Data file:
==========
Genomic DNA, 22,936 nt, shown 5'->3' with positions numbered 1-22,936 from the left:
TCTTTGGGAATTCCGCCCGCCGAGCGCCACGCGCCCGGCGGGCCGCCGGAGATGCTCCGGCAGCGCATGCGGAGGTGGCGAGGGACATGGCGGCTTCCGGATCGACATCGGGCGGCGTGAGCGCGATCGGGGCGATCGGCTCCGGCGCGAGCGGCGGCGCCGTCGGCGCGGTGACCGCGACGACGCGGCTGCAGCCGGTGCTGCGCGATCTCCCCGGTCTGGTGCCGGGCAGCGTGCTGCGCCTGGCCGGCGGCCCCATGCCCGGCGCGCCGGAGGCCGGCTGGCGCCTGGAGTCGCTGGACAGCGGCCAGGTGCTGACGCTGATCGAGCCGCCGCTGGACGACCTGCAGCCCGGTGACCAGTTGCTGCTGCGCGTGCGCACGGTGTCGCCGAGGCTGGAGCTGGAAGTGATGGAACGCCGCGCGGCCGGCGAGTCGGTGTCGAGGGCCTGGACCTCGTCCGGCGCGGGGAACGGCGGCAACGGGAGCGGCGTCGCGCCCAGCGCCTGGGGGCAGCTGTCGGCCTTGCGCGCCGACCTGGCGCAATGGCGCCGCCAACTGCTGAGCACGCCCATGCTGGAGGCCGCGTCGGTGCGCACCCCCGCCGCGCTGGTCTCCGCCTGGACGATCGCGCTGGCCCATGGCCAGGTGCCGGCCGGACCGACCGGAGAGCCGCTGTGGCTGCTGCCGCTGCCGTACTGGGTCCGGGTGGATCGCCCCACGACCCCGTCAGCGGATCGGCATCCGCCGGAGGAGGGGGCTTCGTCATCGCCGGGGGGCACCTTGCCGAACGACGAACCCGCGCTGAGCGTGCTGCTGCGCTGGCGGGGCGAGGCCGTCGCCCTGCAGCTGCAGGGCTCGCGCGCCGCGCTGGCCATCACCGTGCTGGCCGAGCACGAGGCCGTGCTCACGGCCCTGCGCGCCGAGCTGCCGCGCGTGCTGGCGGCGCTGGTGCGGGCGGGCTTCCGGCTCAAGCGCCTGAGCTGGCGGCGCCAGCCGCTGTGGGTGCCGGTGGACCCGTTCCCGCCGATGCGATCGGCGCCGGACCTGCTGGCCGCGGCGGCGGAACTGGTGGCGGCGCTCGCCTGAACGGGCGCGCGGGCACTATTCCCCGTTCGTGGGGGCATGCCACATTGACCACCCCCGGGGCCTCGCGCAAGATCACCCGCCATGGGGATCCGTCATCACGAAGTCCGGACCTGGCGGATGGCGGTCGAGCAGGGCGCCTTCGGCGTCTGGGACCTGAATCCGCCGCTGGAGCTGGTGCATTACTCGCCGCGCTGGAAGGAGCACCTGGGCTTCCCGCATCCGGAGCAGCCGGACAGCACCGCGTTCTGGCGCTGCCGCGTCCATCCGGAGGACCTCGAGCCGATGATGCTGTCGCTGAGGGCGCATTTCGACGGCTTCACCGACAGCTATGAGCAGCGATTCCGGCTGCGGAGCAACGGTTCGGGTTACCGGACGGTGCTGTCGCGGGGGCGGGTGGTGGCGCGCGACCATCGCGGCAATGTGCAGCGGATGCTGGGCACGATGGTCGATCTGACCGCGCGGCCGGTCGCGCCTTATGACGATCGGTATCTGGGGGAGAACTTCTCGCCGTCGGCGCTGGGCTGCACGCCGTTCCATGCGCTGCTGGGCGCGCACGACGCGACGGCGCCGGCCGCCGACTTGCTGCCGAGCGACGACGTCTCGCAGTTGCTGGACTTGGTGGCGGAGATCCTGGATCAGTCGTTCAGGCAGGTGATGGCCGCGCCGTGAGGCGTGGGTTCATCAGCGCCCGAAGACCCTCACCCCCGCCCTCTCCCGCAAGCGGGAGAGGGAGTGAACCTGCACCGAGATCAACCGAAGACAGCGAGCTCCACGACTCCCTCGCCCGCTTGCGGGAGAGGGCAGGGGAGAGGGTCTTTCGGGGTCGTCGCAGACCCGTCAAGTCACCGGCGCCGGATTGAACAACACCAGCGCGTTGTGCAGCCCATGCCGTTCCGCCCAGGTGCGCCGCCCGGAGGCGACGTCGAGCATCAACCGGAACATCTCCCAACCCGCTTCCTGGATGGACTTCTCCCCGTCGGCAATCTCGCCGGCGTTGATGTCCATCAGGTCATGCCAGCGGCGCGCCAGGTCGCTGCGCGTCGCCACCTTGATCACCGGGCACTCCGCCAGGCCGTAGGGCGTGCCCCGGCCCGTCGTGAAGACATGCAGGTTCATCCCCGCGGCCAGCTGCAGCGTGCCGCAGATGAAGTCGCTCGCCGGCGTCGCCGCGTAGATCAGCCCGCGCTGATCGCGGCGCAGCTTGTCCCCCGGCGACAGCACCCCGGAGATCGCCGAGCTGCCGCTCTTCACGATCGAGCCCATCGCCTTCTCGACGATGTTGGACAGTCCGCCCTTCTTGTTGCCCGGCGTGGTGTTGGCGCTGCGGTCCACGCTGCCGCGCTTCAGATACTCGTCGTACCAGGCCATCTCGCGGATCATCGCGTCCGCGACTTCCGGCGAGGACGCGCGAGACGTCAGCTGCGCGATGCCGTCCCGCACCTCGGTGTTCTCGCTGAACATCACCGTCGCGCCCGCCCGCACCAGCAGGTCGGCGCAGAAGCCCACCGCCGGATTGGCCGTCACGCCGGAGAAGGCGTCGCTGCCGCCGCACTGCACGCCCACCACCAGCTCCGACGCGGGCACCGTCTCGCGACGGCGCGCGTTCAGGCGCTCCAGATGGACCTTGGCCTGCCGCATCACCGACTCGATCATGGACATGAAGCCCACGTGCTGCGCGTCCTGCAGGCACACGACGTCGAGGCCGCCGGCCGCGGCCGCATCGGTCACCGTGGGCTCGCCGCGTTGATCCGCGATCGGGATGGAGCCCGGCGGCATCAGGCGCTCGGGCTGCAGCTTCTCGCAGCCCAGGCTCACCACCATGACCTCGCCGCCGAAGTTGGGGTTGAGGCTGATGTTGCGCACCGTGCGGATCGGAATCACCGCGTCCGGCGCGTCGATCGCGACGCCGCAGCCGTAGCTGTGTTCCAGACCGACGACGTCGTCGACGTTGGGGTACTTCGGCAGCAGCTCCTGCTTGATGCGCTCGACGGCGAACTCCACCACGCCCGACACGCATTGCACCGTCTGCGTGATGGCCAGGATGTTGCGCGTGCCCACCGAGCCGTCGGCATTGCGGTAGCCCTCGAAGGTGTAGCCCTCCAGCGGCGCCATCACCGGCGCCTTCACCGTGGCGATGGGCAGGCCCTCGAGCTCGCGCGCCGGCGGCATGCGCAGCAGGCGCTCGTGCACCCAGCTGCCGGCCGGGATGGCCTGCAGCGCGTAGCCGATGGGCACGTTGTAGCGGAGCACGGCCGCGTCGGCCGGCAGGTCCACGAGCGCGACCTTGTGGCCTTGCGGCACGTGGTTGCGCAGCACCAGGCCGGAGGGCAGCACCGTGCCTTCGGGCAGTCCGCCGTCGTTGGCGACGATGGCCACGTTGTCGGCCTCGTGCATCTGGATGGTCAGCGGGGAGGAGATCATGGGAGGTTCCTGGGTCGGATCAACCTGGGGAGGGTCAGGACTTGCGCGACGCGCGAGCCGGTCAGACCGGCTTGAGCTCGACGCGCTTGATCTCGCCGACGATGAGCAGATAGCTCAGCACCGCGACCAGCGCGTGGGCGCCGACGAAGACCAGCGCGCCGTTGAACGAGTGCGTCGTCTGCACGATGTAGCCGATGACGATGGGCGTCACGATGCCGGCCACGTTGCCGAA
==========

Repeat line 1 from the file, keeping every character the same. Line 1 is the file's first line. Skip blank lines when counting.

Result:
Genomic DNA, 22,936 nt, shown 5'->3' with positions numbered 1-22,936 from the left: